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Clan Marshall


Thanks to James Pringle Weavers for the following information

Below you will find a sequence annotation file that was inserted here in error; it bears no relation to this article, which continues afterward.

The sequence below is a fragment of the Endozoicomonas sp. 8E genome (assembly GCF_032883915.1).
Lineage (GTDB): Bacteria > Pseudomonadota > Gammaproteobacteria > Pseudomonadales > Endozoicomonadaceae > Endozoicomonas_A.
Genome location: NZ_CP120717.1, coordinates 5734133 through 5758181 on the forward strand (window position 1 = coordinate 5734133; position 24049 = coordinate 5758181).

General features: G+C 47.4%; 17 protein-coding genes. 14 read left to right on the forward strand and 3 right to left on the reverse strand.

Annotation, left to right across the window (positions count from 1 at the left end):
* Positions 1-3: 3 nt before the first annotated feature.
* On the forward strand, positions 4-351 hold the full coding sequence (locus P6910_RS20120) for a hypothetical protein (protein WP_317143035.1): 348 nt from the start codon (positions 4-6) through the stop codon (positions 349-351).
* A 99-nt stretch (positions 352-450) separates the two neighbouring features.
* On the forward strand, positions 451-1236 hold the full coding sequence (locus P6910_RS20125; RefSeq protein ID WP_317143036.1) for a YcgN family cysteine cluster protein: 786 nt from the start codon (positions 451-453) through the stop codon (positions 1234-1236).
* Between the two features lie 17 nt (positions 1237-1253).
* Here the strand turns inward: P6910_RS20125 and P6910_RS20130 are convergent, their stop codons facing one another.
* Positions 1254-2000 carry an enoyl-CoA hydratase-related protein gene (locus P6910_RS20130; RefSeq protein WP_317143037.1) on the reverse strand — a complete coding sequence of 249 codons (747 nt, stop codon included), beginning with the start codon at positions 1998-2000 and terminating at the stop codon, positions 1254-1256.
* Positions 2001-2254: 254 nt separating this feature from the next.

MARSHALL: This name was introduced to Britain about the time of the Norman Invasion of 1066, and is derived from 'marechal' (horse servant, or groom). Historic reliance on the horse ensured that its use soon became widespread in Britain and therefore Scottish ancestry should not be assumed on evidence of name alone. Like Steward or Constable, the post became a position of great dignity and eventually gave rise to the title Earl Marischal. This elevated position did not spawn the proliferation of the name, for most were of more humble degree who took the name of their trade when surnames became the vogue. The marriage of Philip (de Keith) Marescallus to the heiress of Keith Humbie (East Lothian) merged the two great houses of Keith and founded the dynasty of the Keith Earls Marischal (15th - 18th century). Several Marischals appear in the Rolls of those swearing fealty to Edward of England in 1296 and subsequently the name spread throughout non-Gaelic Scotland until today it is among the 60 most common surnames. Such widespread distribution precluded the Marshalls from becoming a unified force, for their common heritage is in their name, and apart from the fact that everyone's lineage must somehow derive from the dawn of evolution, they cannot be said to be of common stock. Individual families can trace distinct ancestries, but if the name must have a 'clan association', it should probably be with the Keiths - although on the most tenuous of grounds. The Tartan presently named Marshall began as a numbered pattern in a manufacturer's range, which later acquired the name Austin. In the 19th century, it became Keith and, by the middle of the 20th century, it was also known as Marshall and Falconer - the latter two based on the circumstance that the Keiths were Earls Marischal and bore the name Keith-Falconer. By 'use and wont' this tartan has become the tartan of the Marshalls. Marischal College, a part of Aberdeen University, was founded in 1593 by George Keith the 5th Earl Marischal. Marshalls who have left their mark in the Scottish heritage include William (1748-1833) - a composer of some 260 'Scottish Airs', who spent 57 years as house steward, and later factor, in the service of the Duke of Gordon. The tartan known as Marshall is also known as Keith, Falconer and Austin.


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